Saturday, June 21, 2008


P is for Pretend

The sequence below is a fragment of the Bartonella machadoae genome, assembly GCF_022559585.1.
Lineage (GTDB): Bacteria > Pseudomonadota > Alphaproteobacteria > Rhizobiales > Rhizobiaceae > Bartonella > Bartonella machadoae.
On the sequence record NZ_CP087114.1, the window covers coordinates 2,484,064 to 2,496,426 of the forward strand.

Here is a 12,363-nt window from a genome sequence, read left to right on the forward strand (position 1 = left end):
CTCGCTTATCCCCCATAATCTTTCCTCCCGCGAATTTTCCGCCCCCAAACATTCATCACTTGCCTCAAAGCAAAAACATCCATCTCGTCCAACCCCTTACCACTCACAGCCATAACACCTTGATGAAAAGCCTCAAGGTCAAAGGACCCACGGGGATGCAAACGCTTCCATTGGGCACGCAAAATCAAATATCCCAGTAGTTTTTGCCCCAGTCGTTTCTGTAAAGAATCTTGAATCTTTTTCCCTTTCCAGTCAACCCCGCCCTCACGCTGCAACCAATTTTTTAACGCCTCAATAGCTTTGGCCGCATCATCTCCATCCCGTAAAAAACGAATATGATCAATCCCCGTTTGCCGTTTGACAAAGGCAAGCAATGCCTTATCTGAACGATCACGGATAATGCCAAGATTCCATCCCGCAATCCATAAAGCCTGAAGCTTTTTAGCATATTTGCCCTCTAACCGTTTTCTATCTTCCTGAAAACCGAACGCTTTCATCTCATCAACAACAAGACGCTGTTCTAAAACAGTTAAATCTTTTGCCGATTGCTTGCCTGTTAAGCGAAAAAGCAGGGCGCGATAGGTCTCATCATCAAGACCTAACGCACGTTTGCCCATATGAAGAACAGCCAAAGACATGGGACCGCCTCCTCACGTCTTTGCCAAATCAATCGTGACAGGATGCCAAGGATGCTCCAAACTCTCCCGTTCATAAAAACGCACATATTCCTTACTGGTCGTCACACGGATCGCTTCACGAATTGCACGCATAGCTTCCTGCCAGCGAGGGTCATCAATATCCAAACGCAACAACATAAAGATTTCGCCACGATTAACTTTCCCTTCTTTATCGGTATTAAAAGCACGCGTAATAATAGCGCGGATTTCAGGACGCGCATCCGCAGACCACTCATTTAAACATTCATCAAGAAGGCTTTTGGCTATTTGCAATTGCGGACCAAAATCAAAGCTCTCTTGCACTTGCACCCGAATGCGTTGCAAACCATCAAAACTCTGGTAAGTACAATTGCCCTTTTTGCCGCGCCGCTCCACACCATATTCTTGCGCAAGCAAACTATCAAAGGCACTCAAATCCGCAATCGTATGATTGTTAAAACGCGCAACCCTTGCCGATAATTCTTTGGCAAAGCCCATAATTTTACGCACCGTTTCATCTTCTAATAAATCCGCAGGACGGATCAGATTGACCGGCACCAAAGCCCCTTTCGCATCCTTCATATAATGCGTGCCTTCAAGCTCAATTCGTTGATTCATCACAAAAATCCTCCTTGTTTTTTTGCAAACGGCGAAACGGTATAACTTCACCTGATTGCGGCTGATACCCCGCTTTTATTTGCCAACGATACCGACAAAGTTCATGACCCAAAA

While I think there is never a place for deceit or artificiality in teaching, there is often a purposeful role for pretending. It interests me that the word “pretend” derives from the Latin “tendere”, meaning to stretch or extend, because in my classroom work I definitely want to stretch and extend both myself and my students. If my students feel like they are not very sophisticated readers, perhaps I can help them stretch their confidence. By encouraging them to extend their beliefs in their abilities – to “pretend” they are vigilant and astute readers before they begin a difficult chapter or story – perhaps I can help the fantasy become, to some degree, a reality. The same could be true for me as their teacher. To be perfectly frank, I feel like I know almost nothing about teaching, despite having practiced the craft for over forty years. As some of my students do when they begin reading a chapter in Dickens, I often feel utterly bewildered when I begin teaching a class, no matter how thoroughly I have prepared. Like an enigmatic short story, the art of teaching other human beings remains an impenetrable mystery to me, but I’ve found it helps if I at least pretend that it isn’t. I know that all of my students are more measureless and inscrutable than the grandest galaxy, but, for expediency’s sake, I can pretend that they are relatively understandable and modifiable creatures. What’s strange about this pretending, for both my students and me, is that it often works. By putting on the manner of a sophisticated reader, the students often find that they become better readers – more urbane, more able to extend their understanding of a work of literature. Likewise, by making believe that I know precisely what I’m doing in my classroom, I seem to actually become a better teacher – more organized, more perceptive, more able to stretch my students’ reading and writing horizons. It may well be that, in an utterly mystifying universe like ours, both teaching and learning are best treated as games to be played rather than battles to be won or expeditions to be completed. We teachers and students might as well relax and enjoy the educational process for what it is -- an always entertaining and occasionally startling pastime, a risk-free game of "let's pretend".

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